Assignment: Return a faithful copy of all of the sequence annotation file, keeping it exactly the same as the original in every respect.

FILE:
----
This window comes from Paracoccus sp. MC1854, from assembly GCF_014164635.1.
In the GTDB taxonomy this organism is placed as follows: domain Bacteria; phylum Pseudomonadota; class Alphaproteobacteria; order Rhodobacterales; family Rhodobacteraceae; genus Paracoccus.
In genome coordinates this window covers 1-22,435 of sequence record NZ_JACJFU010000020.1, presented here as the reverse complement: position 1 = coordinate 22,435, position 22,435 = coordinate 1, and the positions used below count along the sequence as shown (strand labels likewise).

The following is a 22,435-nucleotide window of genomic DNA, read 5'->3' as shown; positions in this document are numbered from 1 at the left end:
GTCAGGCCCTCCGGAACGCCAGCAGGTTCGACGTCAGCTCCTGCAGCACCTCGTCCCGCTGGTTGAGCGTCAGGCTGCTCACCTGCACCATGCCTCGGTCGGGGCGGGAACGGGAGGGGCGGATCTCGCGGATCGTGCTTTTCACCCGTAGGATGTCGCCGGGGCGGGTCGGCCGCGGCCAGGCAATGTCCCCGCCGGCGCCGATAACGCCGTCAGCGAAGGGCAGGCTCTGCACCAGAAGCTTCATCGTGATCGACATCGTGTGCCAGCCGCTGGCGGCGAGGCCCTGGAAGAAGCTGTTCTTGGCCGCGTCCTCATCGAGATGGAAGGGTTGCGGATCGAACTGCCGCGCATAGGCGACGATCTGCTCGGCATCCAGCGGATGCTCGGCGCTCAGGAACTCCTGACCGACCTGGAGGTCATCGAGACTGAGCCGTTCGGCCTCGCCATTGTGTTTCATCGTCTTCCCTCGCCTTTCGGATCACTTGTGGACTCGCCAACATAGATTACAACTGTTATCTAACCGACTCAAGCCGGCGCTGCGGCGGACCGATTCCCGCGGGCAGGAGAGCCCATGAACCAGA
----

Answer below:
This window comes from Paracoccus sp. MC1854, from assembly GCF_014164635.1.
In the GTDB taxonomy this organism is placed as follows: domain Bacteria; phylum Pseudomonadota; class Alphaproteobacteria; order Rhodobacterales; family Rhodobacteraceae; genus Paracoccus.
In genome coordinates this window covers 1-22,435 of sequence record NZ_JACJFU010000020.1, presented here as the reverse complement: position 1 = coordinate 22,435, position 22,435 = coordinate 1, and the positions used below count along the sequence as shown (strand labels likewise).

The following is a 22,435-nucleotide window of genomic DNA, read 5'->3' as shown; positions in this document are numbered from 1 at the left end:
GTCAGGCCCTCCGGAACGCCAGCAGGTTCGACGTCAGCTCCTGCAGCACCTCGTCCCGCTGGTTGAGCGTCAGGCTGCTCACCTGCACCATGCCTCGGTCGGGGCGGGAACGGGAGGGGCGGATCTCGCGGATCGTGCTTTTCACCCGTAGGATGTCGCCGGGGCGGGTCGGCCGCGGCCAGGCAATGTCCCCGCCGGCGCCGATAACGCCGTCAGCGAAGGGCAGGCTCTGCACCAGAAGCTTCATCGTGATCGACATCGTGTGCCAGCCGCTGGCGGCGAGGCCCTGGAAGAAGCTGTTCTTGGCCGCGTCCTCATCGAGATGGAAGGGTTGCGGATCGAACTGCCGCGCATAGGCGACGATCTGCTCGGCATCCAGCGGATGCTCGGCGCTCAGGAACTCCTGACCGACCTGGAGGTCATCGAGACTGAGCCGTTCGGCCTCGCCATTGTGTTTCATCGTCTTCCCTCGCCTTTCGGATCACTTGTGGACTCGCCAACATAGATTACAACTGTTATCTAACCGACTCAAGCCGGCGCTGCGGCGGACCGATTCCCGCGGGCAGGAGAGCCCATGAACCAGA